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Great news for work permit applicants!

As of May 4, the United States Immigration and Naturalization Service (USCIS) is issuing a proclamation extending the validity of work permits for up to 540 days. In other words, people who have expired work permits will automatically have 540 days after the expiration date to be authorized to work legally.

In order for you to prove that you are eligible to work legally, even if your work permit is expired, you must show the official proclamation at the following link to your employer:

Official Proclamation:

https://www.federalregister.gov/documents/2022/05/04/2022-09539/temporary-increase-of-the-automatic-extension-period-of-employment-authorization-and-documentation

Persons who are eligible to work under this proclamation cannot be terminated from their job for lack of legal documentation to work, as this is proof that the beneficiaries are authorized to work legally in the U.S.

Only certain categories of work permit applicants will benefit from this measure. The following is the list of work permit applicants who will benefit from this proclamation:

  • Refugees.
  • Asylee.
  • N-8 or N-9.
  • Citizen of Micronesia, Marshall Islands, or Palau.
  • Suspension of deportation or removal granted * Temporary Protected Status (TPS).
  • Temporary Protected Status (TPS) Granted.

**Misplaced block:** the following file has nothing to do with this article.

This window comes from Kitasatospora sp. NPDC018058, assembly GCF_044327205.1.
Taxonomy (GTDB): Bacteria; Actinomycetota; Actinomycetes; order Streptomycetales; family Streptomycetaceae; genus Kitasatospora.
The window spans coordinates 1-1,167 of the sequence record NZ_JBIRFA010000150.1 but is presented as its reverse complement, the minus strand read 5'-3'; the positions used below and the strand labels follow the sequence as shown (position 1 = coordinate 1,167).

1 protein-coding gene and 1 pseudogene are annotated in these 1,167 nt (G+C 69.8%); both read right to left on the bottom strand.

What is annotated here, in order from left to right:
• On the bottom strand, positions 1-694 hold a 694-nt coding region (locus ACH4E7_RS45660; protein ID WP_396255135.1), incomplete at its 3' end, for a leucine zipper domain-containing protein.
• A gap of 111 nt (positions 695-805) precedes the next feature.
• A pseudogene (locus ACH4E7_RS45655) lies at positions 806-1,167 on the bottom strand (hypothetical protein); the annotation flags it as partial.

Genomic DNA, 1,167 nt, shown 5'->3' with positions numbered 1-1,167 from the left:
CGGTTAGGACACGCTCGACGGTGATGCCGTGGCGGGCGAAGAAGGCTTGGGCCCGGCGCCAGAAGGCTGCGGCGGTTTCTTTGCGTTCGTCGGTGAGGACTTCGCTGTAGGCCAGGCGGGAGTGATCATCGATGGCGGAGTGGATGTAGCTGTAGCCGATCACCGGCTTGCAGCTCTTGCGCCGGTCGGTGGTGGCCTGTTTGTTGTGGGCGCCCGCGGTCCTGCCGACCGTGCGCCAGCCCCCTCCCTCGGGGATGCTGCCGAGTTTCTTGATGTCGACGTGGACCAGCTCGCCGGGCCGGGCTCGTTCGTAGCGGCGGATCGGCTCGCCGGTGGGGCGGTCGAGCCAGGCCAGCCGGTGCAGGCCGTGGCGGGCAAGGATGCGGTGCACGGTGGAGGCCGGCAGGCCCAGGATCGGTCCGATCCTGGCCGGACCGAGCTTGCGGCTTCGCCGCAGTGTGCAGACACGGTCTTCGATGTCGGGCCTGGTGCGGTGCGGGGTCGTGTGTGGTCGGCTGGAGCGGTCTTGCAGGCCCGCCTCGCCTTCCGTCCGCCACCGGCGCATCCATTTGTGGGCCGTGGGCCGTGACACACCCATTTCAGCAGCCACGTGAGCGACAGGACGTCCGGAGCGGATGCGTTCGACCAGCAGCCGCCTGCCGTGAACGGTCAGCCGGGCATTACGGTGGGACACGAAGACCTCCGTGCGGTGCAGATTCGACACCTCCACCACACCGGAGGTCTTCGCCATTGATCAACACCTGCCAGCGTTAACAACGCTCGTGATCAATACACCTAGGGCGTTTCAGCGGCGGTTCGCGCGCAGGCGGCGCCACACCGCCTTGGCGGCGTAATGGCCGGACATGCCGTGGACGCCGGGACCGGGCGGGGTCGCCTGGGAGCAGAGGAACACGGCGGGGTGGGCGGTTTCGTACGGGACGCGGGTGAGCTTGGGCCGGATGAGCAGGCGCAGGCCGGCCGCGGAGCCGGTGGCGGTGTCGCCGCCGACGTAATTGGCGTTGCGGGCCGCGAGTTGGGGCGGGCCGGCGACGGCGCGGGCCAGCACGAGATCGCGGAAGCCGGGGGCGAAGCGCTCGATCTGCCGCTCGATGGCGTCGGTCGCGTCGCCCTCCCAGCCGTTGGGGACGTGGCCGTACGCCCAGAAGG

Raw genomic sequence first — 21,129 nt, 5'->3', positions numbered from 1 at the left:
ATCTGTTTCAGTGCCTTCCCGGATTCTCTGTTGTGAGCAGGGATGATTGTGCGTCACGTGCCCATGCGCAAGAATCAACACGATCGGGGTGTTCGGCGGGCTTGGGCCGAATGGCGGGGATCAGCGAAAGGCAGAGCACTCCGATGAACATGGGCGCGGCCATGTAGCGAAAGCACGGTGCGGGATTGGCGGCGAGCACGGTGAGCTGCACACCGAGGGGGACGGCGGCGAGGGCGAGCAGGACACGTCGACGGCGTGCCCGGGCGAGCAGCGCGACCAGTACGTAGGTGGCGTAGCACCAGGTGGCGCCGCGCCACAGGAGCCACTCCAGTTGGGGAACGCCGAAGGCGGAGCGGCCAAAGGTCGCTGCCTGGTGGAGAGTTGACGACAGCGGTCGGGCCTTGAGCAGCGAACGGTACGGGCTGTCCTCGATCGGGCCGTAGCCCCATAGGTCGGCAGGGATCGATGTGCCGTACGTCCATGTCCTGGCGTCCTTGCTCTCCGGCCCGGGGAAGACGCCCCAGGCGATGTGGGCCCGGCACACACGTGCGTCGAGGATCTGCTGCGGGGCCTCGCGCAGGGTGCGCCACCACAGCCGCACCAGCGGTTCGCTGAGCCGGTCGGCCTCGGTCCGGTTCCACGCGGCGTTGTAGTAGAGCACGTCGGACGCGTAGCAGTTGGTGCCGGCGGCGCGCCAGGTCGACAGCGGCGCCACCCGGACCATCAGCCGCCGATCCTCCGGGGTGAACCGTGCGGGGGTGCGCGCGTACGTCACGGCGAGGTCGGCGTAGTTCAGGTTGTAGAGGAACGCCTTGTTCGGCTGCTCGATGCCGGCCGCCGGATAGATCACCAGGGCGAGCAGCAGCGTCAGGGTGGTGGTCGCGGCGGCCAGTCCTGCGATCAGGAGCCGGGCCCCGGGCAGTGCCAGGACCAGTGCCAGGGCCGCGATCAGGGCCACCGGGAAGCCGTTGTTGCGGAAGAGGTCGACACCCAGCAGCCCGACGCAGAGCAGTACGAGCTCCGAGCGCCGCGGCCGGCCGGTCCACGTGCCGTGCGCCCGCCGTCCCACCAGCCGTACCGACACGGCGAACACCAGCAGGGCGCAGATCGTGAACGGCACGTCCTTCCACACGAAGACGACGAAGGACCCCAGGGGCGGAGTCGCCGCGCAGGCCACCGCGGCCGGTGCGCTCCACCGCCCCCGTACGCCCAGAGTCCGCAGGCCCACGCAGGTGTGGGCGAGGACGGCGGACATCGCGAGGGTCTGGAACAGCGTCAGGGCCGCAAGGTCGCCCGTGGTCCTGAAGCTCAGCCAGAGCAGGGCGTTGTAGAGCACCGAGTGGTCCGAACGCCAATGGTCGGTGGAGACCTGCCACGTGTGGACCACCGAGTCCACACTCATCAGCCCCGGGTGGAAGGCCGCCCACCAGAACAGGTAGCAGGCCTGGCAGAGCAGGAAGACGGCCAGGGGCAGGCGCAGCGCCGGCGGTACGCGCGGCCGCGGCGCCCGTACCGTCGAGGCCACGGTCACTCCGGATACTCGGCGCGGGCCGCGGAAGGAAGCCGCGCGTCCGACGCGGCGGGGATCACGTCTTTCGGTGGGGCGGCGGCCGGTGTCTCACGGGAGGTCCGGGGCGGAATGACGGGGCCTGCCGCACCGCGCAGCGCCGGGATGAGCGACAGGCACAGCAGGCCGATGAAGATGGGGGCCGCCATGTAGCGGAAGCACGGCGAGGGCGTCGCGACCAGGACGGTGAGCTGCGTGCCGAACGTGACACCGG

• Spouse of an E principal nonimmigrant with an unexpired I-94 showing E1 nonimmigrant status * Spouse of E principal nonimmigrant with an unexpired I-94 showing E1 nonimmigrant status.
  • Spouse of L-1 principal non-immigrant with an unexpired I-94 showing L-22 non-immigrant status.
  • Pending asylum application.
  • Pending adjustment of status under Section 245 of the Act.
  • Applicants for suspension of deportation (filed before April 1, 1997) * Applicants for cancellation of removal (filed before April 1, 1997).
  • Cancellation of Removal applicants.
  • Special rule for cancellation of removal applications under NACARA * Creation of record (adjustment based on adjustment of status).
  • Creation of registration (adjustment based on continuous residency since January 1, 1972)
  • Pending initial TPS application where USCIS determines that the applicant is “Prima facie” eligible for TPS and can receive a work permit as a “temporary treatment benefit”.
  • Section 210 Legalization (pending I-700)
  • Section 245A Legalization (pending I-687)
  • LIFE Legalization.
  • Spouses of certain H-1B principal nonimmigrants with an unexpired I-94 showing H-4 nonimmigrant status * VAWA self-petition.
  • VAWA self-petition.

For more information on this topic or if you need assistance in an immigration proceeding, you can contact us.

Greetings!

Jesus Reyes, Esq.

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